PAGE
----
Today, the kids spent their time rotating through about sixteen different stations, with each stop having a different game or activity. There were still some of the familiar tried-and-true greats and crowd favorites like tug-of-war and relay races, and those all still had a clear focus on teamwork. But a lot of the stations were kind of…random really, and also quite individual in nature. Among the varied activities were solo runs down the basketball court for dribbling and shooting drills, ring tosses (akin to throwing horseshoes) and some new-age creations like pool noodle ball(??) and soccer bowling. Though actually, while I may say that with a scoff, the kids seemed to rather like soccer bowling, where they each had a turn to kick a soccer ball through a set of ten pins gathered in front of a net. The problem was that they unfortunately didn’t get much time to play it at all (or any other game for that matter) as they spent only about 7-8 minutes at each station before the horn sounded to move on. And when it sometimes took 3-4 minutes to first explain and demonstrate the rules before they could even begin to play, well, you get the picture!
And then there was the biggest difference yet: it was all completely non-competitive. There were no individual ribbon winners and no trophy classroom champs. But what’s interesting is that I came away feeling like maybe there should have been! This, coming from a kid that never won anything at field day (unless it was a team win) yet that minute detail never in any way diminished my self-confidence or ability to enjoy the day simply for what it was. What I also noticed: on the events in which we broke them down into small groups for relays, they pretty much turned it into a competition anyway, rooting for their team members, and hugging and cheering wildly when their “team” finished first. All this, when there was never any mention of it being a race, never any motivation to “win” and never any incentive of a reward. It’s as if the urge to compete was self-driven, simply innate. And so I wondered, if so seemingly inevitable, why bother to stand in the way and block it? But while I may question why it was not a day of competition, I will say that I’d much rather there not have been any ribbons and trophies at all rather than for every student to have received one. Those “participation ribbons” or trophies everyone gets just for showing up are (in my opinion) a far worse example and expectation to set. But that’s an eye-roll and gripe for another day. So back to today…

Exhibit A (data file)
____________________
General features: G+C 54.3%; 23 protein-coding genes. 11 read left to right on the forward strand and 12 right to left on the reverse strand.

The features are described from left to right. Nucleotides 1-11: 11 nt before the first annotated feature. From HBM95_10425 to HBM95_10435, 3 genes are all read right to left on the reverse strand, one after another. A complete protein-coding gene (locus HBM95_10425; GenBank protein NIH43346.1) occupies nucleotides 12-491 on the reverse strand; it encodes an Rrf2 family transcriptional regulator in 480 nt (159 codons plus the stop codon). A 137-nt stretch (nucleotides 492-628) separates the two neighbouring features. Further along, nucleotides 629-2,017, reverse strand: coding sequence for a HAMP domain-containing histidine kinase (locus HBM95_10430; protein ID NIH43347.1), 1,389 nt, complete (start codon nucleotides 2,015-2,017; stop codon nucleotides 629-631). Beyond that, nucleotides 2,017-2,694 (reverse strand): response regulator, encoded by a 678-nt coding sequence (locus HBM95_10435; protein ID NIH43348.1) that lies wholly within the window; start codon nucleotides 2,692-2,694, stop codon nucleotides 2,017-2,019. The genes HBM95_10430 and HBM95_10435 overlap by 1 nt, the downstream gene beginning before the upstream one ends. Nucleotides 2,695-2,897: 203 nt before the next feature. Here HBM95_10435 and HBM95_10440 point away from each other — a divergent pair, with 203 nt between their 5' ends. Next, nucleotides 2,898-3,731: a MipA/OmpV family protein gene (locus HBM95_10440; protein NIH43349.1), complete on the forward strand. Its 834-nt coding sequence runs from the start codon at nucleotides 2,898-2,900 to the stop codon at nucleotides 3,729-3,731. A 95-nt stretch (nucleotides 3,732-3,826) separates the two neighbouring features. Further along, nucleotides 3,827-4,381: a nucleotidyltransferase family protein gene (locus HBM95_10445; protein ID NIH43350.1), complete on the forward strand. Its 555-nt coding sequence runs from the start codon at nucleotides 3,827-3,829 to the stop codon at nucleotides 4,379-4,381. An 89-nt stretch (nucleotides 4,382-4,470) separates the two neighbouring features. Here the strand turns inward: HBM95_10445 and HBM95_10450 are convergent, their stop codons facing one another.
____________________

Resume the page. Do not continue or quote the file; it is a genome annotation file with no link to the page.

Instead of competition, perhaps the idea was simply to place a greater focus and emphasis on exercise. And if so, I’m not at all against that. We certainly do need to push more for our kids to get outside and move. If anything, that’s all the more reason why it should have been a full-day event! And I’m not even a huge outdoors/sports person at all but today I rolled up my sleeves, threw caution to the wind, and simply had fun with the kids, so much so that even I was disappointed when the final horn blew and Field(Half)Day came to a close. But while the whole station rotation thing was different for me, overall the kids appeared to have enjoyed their time, that’s all that matters! The truncated timeframe was a bit more disappointing, but as the kids happily trudged back to the doors, laughing and shining with sweat, I was pleased to see teachers indeed handing Popsicles out and around. So there’s still that, at least. And as for competition and trophies, the smiles on my kids’ faces over both Dad and Mom taking off work to come out was prize enough for me. In the Playbook of Life, that’s a definite win.